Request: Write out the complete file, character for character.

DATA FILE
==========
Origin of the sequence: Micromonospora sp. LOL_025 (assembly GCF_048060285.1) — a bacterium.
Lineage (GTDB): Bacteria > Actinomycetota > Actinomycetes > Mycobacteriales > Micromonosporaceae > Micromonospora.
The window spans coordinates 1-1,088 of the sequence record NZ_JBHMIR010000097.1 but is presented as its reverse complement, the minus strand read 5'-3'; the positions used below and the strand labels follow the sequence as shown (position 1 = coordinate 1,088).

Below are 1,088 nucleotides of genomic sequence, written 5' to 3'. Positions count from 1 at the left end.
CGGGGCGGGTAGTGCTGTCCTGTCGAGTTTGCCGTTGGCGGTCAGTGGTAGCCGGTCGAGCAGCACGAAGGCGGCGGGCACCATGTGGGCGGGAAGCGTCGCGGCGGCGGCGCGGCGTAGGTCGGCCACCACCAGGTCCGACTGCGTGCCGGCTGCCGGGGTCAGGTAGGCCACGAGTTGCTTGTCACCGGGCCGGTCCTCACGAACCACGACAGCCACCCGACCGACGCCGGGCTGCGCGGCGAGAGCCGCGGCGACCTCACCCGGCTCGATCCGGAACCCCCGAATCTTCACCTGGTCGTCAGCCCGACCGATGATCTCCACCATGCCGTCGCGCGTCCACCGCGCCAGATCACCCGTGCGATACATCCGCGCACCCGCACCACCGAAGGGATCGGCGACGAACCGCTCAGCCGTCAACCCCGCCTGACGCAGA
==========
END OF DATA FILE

Origin of the sequence: Micromonospora sp. LOL_025 (assembly GCF_048060285.1) — a bacterium.
Lineage (GTDB): Bacteria > Actinomycetota > Actinomycetes > Mycobacteriales > Micromonosporaceae > Micromonospora.
The window spans coordinates 1-1,088 of the sequence record NZ_JBHMIR010000097.1 but is presented as its reverse complement, the minus strand read 5'-3'; the positions used below and the strand labels follow the sequence as shown (position 1 = coordinate 1,088).

Below are 1,088 nucleotides of genomic sequence, written 5' to 3'. Positions count from 1 at the left end.
CGGGGCGGGTAGTGCTGTCCTGTCGAGTTTGCCGTTGGCGGTCAGTGGTAGCCGGTCGAGCAGCACGAAGGCGGCGGGCACCATGTGGGCGGGAAGCGTCGCGGCGGCGGCGCGGCGTAGGTCGGCCACCACCAGGTCCGACTGCGTGCCGGCTGCCGGGGTCAGGTAGGCCACGAGTTGCTTGTCACCGGGCCGGTCCTCACGAACCACGACAGCCACCCGACCGACGCCGGGCTGCGCGGCGAGAGCCGCGGCGACCTCACCCGGCTCGATCCGGAACCCCCGAATCTTCACCTGGTCGTCAGCCCGACCGATGATCTCCACCATGCCGTCGCGCGTCCACCGCGCCAGATCACCCGTGCGATACATCCGCGCACCCGCACCACCGAAGGGATCGGCGACGAACCGCTCAGCCGTCAACCCCGCCTGACGCAGA